Last Christmas I had a months holiday from my Emmett Clinic. Doesn’t sound like a big deal does it! My first day back at work, I am excited to get back into it again, the client lays on my table, I put my hands on and oh no, why couldn’t I feel much under my hands. I had a moment when I felt like an Emmett Technique newbie again in my finger tips. The Emmett Technique is taught with visual and movement assessment skills too so I still knew what I was doing but I felt like I had lost my left arm, thankfully not for long though :)

It never occurred to me before how focused/connected certain parts of the brain must become to your fingertips when you use touch as a full time career. I treat people with my hands 8-10 hours a day. The touch learning progression is so stealth, that you don’t even know how sensitive your fingers are getting, or how much more you can feel under them, or how much better you are getting at assessing with them, till someone turns it off for a minute apparently :)

I was busting to have a look around and see what I could find that would explain what happened. Our brains are soooo cool!!!!! This is just a small amount of what I actually found to explain my hands sensitivity, enjoy!!!!!

The Blind reading braille was one my first places that I first looked into that might explain the sensitivity in our fingertips. I don’t know about you, but I close my eyes to better see/feel things when fixing bodies sometimes.

How does the brain process Braille? 
We put this question to Dan Goldreich, associate professor in the Department of Psychology, Neuroscience & Behaviour at McMaster University in Ontario, Canada...

Dan: - So, to answer your question, we need to understand how the brain processes both touch and language. With respect to touch, when we move our fingertip over objects such as Braille characters, receptors under the skin produce electrical impulses that race at about 50 meters per second through the nervous system and up towards the brain. This pattern of electrical impulses, a sort of neural Morse code, activates a part of the brain's parietal lobe - roughly halfway between the forehead and the back of the head. This tactile area of the parietal lobe helps to decode the neural impulses, in order to infer the shapes of the objects that touched the skin. Read more of this story @ http://www.thenakedscientists.com/…/questions/question/2864/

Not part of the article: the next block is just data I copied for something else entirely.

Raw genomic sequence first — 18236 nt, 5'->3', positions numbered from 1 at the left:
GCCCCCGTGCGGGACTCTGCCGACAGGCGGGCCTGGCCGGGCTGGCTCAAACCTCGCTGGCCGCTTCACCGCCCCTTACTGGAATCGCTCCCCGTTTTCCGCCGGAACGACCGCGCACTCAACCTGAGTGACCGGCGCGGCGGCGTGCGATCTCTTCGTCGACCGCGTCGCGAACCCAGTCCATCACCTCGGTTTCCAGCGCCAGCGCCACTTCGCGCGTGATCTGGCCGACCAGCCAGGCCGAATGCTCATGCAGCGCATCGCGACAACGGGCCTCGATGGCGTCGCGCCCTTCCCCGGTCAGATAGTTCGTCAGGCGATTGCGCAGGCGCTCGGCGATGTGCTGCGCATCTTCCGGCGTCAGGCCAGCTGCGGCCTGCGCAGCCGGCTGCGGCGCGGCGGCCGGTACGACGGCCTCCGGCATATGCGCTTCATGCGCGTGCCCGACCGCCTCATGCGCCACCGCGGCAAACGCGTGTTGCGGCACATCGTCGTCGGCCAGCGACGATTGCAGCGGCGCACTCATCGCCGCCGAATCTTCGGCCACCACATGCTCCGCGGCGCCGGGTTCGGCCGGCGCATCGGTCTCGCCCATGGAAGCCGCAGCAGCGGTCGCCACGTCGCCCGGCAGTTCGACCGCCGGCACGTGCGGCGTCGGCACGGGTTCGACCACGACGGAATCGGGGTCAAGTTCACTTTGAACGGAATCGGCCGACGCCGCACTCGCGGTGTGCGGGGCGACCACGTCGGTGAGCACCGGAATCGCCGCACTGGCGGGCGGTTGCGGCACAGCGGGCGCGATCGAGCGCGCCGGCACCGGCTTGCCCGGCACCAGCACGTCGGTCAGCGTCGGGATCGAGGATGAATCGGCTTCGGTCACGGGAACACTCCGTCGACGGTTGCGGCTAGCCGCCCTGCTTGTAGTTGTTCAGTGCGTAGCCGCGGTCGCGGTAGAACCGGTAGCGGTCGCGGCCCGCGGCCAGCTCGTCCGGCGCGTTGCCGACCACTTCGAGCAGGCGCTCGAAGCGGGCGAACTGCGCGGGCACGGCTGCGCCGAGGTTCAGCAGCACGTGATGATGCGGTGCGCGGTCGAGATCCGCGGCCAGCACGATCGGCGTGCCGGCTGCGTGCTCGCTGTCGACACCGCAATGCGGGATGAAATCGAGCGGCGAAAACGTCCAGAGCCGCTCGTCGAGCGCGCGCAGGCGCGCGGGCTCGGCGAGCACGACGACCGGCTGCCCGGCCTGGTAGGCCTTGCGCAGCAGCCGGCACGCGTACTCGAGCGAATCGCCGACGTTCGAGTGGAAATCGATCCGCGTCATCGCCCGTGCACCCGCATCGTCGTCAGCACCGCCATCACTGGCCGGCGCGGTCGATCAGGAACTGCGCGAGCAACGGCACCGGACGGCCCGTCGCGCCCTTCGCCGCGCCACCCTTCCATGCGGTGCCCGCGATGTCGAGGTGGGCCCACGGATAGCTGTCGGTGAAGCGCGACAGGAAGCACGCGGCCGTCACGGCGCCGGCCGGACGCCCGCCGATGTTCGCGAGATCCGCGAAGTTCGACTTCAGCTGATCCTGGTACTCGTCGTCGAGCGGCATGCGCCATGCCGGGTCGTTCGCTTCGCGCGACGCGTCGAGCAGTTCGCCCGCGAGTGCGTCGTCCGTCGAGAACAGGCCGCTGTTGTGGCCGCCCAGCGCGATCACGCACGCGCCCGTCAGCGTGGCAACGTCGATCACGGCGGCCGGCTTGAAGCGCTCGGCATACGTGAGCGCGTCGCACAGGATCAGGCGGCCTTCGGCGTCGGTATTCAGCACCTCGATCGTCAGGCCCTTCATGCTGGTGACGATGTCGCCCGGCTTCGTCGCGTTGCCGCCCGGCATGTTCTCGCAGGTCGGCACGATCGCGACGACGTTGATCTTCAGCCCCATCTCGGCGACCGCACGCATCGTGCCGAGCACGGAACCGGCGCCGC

How brilliant is that :)
Apparently anyone who uses their hands a lot will have the parietal area of the brain more active/larger in an MRI scan than people in other fields that don’t. You know I had never accessed this part of my brain properly till I started my first Emmett Course. I remember when I started not being able to feel a thing under my fingers. I had no idea what anyone was talking about when they said they could feel muscles moving or changing under their hands in class, it was so frustrating.

So, you have to get your hands on a lot of people/clients, do a lot of the same moves repetitively over weeks/months/years. Then the brain to hand/fingers pathways open, different for everyone depending on the way the brain interprets all the information under the fingers, the sensitivity in the finger tips gets louder and louder and you learn to be a way better therapist and help more people.

I love that don’t notice the changes as they are happening, you are too busy taking care of people & loving what you do.

Have you heard of the Vest by David Eagleman? He is in the movie I attached to this post, watch it to the end, he has created a vest that sends vibrations into the body different vibration with every diferent word, now deaf people are starting to understand the vibrations of peoples words in conversations when wearing the vest. He explains beautifully how new path ways are created in the brain.

Emmett Therapists of all levels and varieties, you will get better and better at your craft the more people/animals you get your hands on. The more people you get your hands on the busier your clinics will get, the busier your clinics get the better your senses will work, the more variety of people you make feel better. Win win win win!!!! I love Emmett, being a therapist & my fingertips :)

The above words are my interpretations of what I have watched and read so far and how my brain proceed it. I bet yours will be different after you have read and listen to the same thing. I love that we are all so different and yet so the same!

Thanks for reading
Rusty Boterhoek